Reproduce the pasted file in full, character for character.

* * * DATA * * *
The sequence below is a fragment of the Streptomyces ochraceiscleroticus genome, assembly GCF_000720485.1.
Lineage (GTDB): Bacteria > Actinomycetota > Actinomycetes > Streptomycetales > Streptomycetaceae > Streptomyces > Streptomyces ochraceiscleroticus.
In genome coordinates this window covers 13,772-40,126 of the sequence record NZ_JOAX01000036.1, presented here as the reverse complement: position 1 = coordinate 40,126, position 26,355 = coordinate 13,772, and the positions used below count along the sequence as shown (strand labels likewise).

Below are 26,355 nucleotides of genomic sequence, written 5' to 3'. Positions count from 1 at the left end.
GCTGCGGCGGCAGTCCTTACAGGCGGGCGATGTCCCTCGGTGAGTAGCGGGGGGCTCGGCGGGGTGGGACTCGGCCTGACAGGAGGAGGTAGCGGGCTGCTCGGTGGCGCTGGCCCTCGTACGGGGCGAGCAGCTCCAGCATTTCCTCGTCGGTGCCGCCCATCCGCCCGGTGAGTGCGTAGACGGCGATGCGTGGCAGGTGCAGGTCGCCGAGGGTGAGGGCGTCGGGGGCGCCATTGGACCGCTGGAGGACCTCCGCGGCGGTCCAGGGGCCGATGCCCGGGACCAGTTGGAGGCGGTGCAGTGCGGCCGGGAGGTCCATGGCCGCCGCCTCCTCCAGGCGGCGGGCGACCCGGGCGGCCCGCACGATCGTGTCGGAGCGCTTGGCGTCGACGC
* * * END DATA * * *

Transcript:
The sequence below is a fragment of the Streptomyces ochraceiscleroticus genome, assembly GCF_000720485.1.
Lineage (GTDB): Bacteria > Actinomycetota > Actinomycetes > Streptomycetales > Streptomycetaceae > Streptomyces > Streptomyces ochraceiscleroticus.
In genome coordinates this window covers 13,772-40,126 of the sequence record NZ_JOAX01000036.1, presented here as the reverse complement: position 1 = coordinate 40,126, position 26,355 = coordinate 13,772, and the positions used below count along the sequence as shown (strand labels likewise).

Below are 26,355 nucleotides of genomic sequence, written 5' to 3'. Positions count from 1 at the left end.
GCTGCGGCGGCAGTCCTTACAGGCGGGCGATGTCCCTCGGTGAGTAGCGGGGGGCTCGGCGGGGTGGGACTCGGCCTGACAGGAGGAGGTAGCGGGCTGCTCGGTGGCGCTGGCCCTCGTACGGGGCGAGCAGCTCCAGCATTTCCTCGTCGGTGCCGCCCATCCGCCCGGTGAGTGCGTAGACGGCGATGCGTGGCAGGTGCAGGTCGCCGAGGGTGAGGGCGTCGGGGGCGCCATTGGACCGCTGGAGGACCTCCGCGGCGGTCCAGGGGCCGATGCCCGGGACCAGTTGGAGGCGGTGCAGTGCGGCCGGGAGGTCCATGGCCGCCGCCTCCTCCAGGCGGCGGGCGACCCGGGCGGCCCGCACGATCGTGTCGGAGCGCTTGGCGTCGACGC